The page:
SINGAPORE - Two People's Action Party office-holders crossed swords with Non-Constituency MP Leong Mun Wai over his proposal to impose a $1,200 monthly levy on Employment Pass (EP) holders, saying it signalled how his Progress Singapore Party favoured Singapore closing up instead of welcoming global companies and talent.
This was a view that the Government does not agree with, said Transport Minister Ong Ye Kung and Minister of State for Manpower Gan Siow Huang on Thursday (Feb 25).
They reiterated the Government's intent to strengthen the Singaporean core and to create more jobs for Singaporeans, after Mr Leong again raised the notion that foreigners were taking up jobs at the expense of locals.
Their back-and-forth was sparked by Mr Leong suggesting in his speech a levy on EP holders to level the playing field for Singaporeans suffering a "wage disadvantage" due to foreigners not being required to make Central Provident Fund (CPF) contributions.
In response, Ms Gan said a blanket levy on EP holders would "signal to foreign investors that we don't quite welcome them bringing in their own talent".
The Government constantly reviews the EP qualifying criteria to rebalance the foreign and local talent mix here, and had just raised the minimum qualifying salary from $3,900 to at least $4,500 in September last year, she added.
She also noted Mr Leong maintaining his position that foreigners were taking the helm of companies in Singapore - a theme he first brought up in his maiden parliamentary speech in September last year, when he commented that DBS was "still without a home-grown CEO".
The bank's current CEO, Mr Piyush Gupta, was born in India and became a Singapore citizen in 2009.
Said Ms Gan: "Mr Leong and PSP do not believe that Singapore should be an open city connected to the world... He wants Singapore to close up, for the top jobs to be given to Singaporeans only.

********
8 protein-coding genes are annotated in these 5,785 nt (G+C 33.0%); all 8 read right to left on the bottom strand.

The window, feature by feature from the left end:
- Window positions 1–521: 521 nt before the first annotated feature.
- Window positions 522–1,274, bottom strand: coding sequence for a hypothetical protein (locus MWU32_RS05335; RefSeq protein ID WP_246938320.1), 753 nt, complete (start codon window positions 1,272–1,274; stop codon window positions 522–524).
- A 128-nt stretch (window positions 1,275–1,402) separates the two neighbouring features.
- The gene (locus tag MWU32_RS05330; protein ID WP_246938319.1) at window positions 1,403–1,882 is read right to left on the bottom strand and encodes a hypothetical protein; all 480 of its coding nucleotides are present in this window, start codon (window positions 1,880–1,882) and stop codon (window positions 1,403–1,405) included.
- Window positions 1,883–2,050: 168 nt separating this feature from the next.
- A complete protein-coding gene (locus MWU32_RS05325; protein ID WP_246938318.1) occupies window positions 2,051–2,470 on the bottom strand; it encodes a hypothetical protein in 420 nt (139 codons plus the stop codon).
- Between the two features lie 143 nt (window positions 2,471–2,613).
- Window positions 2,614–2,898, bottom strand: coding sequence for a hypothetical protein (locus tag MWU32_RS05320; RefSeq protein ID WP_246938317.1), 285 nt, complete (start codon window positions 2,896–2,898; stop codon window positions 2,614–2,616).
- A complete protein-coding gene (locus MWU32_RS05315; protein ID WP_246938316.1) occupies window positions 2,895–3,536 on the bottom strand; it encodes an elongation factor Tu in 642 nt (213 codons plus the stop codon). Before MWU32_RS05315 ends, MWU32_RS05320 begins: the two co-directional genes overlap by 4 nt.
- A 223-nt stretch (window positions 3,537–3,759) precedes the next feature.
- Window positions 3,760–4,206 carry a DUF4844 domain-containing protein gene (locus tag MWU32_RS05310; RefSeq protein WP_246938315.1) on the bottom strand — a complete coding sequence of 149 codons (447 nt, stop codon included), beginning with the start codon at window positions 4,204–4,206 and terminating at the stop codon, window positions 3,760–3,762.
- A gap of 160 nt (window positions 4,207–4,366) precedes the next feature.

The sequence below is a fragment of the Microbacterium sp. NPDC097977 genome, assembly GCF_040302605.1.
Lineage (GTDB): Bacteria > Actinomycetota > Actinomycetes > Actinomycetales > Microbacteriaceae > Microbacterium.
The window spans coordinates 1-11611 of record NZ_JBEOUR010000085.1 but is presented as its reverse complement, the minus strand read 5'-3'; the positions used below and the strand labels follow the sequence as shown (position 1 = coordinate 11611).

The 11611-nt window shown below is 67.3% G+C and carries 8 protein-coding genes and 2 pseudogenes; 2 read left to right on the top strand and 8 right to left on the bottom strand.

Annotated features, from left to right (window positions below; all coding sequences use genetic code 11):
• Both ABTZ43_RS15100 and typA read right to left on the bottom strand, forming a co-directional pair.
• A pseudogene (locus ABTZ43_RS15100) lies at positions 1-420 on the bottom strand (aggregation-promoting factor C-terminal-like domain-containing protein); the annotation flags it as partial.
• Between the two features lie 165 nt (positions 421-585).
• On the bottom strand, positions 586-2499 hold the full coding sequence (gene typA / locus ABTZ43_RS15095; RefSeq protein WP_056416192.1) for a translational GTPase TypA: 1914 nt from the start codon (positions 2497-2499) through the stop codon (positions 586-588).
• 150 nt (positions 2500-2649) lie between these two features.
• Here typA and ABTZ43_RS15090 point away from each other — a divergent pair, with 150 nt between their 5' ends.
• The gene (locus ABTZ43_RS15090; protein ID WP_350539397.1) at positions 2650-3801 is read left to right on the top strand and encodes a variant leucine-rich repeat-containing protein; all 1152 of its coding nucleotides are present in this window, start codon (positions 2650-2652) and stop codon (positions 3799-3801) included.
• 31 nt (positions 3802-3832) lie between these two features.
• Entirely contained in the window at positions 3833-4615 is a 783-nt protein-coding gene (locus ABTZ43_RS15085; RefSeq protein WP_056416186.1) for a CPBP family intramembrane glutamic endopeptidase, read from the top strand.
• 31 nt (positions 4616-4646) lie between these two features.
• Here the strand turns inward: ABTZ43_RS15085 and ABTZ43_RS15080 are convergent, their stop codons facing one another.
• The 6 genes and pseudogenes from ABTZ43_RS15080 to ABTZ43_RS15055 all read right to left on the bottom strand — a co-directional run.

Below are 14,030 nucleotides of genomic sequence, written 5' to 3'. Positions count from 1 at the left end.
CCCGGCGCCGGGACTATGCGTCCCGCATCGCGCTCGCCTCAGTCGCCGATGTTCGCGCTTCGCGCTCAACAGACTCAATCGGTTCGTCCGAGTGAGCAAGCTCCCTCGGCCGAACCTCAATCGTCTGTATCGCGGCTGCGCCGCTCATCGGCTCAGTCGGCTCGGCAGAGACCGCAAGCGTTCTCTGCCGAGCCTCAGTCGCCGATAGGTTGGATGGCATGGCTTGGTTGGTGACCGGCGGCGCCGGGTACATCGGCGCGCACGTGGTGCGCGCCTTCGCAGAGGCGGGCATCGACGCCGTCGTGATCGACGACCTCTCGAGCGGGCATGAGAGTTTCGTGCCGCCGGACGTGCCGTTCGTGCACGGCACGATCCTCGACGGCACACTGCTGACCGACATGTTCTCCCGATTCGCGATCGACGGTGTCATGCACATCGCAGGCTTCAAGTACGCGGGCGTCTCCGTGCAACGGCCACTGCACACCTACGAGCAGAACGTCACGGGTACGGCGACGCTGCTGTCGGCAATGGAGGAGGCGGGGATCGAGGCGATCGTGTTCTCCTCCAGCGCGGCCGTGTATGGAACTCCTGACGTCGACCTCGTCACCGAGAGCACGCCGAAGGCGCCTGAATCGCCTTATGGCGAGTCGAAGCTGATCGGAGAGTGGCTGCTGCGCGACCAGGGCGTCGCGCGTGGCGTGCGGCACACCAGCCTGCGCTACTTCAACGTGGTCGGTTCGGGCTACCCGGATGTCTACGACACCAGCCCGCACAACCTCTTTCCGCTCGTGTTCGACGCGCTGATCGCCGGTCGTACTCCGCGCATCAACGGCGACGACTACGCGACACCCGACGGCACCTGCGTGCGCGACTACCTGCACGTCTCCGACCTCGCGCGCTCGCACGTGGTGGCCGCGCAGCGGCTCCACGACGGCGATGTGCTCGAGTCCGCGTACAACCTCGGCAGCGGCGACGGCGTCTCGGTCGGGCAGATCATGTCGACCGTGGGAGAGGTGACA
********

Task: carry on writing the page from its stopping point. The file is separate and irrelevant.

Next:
"We must try to strike a balance between… welcoming foreign talent and building our own talent at the same time. Our future depends on it. If we start telling companies that they can invest but can only employ Singaporeans for the top jobs, we will end up chasing some of them away, and thousands of good jobs for Singaporeans will be lost as well.
"And going by Mr Leong's logic, Singaporeans who are working overseas won't be given top jobs outside Singapore."
Replying, Mr Leong agreed that Singapore, as an open global city-state, would require foreigners coming in to complement locals.
But he said the "rebalancing" of the local-foreign mix was proceeding too slowly. "The problem is, do we have enough policies to ensure that Singaporeans have fair treatment?" he added.
He pointed to Singapore bank OCBC announcing in January the appointment of Ms Helen Wong, who was born in Hong Kong, as group chief executive.
"So what is MAS doing? In my maiden speech, I said that during my time in the 80s and the 90s, localisation was almost a must in our financial sector. Today, it doesn't seem to be even a KPI (for) MAS."
Mr Ong, a board member of the Monetary Authority of Singapore (MAS), then rose to speak.
He noted that he had a similar exchange with Mr Leong in September last year, where he outlined efforts by MAS in establishing Singapore as a global and international financial hub, and growing local talent to a level where Singaporeans can take up senior roles and hold their own overseas.
"Of course, we always wish there's a menu that says 'we get all the jobs, but yet no competition'," said Mr Ong.
"I'm sorry, there's no such menu. The menu is 'open up more competition, but we build capabilities, and we can seize more opportunities'.
"So I'm a little bit disturbed when I hear Mr Leong grandstanding, saying that all of this… localisation (and) building our own talent is not in MAS' KPI. I think that is grossly unfair and ignores everything that we have discussed earlier."
Mr Leong apologised, and said: "Maybe MAS does have the KPIs. But I think the KPIs are not showing enough results. I think a lot of Singaporeans still have doubts - like for example, the senior executive positions in the retail banking sector in Singapore, why should there still be 30 to 40 per cent of foreigners?
"After all, retail banking is about our own domestic market, right? Can't it be 80 per cent, 90 per cent?"
Mr Ong replied: "Why 30 per cent of retail bank managers are still foreigners? Because we are a global financial centre. We have 70 per cent, and a much larger pie with a larger share. But that is the essence of being an open and international financial centre."
Speaker of Parliament Tan Chuan-Jin then called on the next MP to speak, but Mr Leong interjected, saying: "Speaker, let me have my last say."
He was turned down. "No, we are moving on," said Mr Tan. "I think enough was said."